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First pet-only airline takes flight

ONE trip for their Jack Russell terrier in a plane's cargo hold was enough to convince Americans Alysa Binder and Dan Wiesel that owners needed a better option to transport their pets.

On Tuesday, the first flight of the husband-and-wife team's Pet Airways, the first all-pet airline, took off from Republic Airport in Farmingdale, New York.

All commercial airlines allow a limited number of small pets to fly in the cabin. Others must travel the cargo hold - a dark and sometimes dangerous place where temperatures can vary wildly.

Binder and Wiesel have spent the past four years designing their fleet of five planes according to new four-legged requirements, dealing with FAA regulations and setting up airport schedules.

The two say they're overwhelmed with the response. Flights on Pet Airways are booked up for the next two months.

Pet Airways will fly a pet between five major cities - New York, Washington, Chicago, Denver, and Los Angeles. The US$250 one-way fare is comparable to pet fees at the largest US airlines.

Play time and dinner

For owners the big difference is service. Dogs and cats will fly in the main cabin of a Suburban Air Freight plane, retooled and lined with carriers in place of seats. Pets (about 50 on each flight) will be escorted to the plane by attendants that will check on the animals every 15 minutes during flight.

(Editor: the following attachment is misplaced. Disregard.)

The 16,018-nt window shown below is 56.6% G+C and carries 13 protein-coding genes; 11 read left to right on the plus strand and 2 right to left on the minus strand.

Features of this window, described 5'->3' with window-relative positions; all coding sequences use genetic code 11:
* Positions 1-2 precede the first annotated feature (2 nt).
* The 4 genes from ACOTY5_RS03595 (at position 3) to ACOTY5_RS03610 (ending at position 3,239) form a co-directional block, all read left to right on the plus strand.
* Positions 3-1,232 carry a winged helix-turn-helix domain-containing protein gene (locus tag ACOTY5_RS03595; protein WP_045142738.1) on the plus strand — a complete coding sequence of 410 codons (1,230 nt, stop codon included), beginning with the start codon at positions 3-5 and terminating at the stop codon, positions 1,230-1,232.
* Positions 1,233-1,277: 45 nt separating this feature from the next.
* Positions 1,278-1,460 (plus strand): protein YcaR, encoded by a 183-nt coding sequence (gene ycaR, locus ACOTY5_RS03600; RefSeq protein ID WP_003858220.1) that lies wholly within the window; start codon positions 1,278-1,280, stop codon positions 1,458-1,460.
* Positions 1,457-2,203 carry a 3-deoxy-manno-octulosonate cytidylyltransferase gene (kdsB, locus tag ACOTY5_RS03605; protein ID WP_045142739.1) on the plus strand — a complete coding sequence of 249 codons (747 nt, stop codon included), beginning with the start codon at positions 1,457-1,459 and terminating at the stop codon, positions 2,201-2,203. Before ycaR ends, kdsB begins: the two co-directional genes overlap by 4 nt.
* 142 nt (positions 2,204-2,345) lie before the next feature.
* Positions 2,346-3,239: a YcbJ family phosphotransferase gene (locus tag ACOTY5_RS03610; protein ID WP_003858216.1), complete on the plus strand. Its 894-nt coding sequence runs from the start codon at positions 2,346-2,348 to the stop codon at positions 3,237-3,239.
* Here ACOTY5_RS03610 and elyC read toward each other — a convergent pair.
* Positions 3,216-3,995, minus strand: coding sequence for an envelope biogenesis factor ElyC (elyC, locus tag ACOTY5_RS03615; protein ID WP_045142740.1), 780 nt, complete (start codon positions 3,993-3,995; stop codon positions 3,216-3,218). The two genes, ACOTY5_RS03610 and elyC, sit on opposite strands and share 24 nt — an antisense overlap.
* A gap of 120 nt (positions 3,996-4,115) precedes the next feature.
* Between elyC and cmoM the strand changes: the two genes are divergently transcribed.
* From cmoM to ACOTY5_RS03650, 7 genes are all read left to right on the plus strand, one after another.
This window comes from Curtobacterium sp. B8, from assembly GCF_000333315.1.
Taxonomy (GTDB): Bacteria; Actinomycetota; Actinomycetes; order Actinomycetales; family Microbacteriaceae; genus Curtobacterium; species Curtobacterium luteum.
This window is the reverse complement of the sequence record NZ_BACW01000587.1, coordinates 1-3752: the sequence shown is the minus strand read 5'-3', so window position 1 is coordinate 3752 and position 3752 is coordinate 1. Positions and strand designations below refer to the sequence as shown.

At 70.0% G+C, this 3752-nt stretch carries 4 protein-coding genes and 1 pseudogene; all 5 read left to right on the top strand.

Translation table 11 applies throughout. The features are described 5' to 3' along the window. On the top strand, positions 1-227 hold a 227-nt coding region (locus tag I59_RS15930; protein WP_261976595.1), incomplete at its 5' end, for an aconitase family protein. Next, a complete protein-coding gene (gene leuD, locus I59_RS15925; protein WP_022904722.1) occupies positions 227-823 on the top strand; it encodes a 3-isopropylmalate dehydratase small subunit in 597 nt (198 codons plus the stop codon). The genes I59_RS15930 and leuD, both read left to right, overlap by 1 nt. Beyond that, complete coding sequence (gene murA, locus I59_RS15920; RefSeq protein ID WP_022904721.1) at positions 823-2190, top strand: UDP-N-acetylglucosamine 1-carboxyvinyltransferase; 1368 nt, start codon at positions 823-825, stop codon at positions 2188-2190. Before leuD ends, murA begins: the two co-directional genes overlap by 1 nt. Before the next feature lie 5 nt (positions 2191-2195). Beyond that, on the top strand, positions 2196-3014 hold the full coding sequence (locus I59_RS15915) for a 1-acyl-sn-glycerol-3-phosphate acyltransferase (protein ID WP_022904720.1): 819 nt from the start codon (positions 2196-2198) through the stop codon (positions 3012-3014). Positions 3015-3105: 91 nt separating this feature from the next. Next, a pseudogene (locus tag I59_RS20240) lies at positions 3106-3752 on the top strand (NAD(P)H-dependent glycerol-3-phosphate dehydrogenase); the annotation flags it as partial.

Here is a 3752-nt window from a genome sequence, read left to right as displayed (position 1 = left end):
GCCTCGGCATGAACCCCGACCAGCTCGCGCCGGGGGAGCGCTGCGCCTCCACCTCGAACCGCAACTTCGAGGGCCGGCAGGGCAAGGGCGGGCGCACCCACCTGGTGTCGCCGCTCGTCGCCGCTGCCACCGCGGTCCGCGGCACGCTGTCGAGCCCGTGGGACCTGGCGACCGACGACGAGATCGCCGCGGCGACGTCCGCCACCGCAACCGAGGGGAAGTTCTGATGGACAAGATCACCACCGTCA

The company will operate out of smaller, regional airports in the five launch cities, which will mean an extra trip for owners dropping off their pets if they are flying too. Stops in cities along the way means the pets will take longer to reach a destination than their owners.

A trip from New York to Los Angeles will take about 24 hours. Pets will stop in Chicago, have a bathroom break, play time, dinner, and bunk for the night before finishing the trip the next day.

Amanda Hickey is one of the new airline's first customers. Her seven-year-old terrier-pinscher mix Mardi and 2-year-old puggle Penny are taking their first flight soon. Hickey said the service was a welcome alternative to flying her dogs in cargo when she transports them from Denver to Chicago to stay with family while the she and her fiance travel to Aruba to get married.

"For a little bit more money, I have peace of mind," she said.

Binder and Wiesel came up with the idea when they worried about their Jack Russell terrier, Zoe, in the cargo hold and couldn't check on her.


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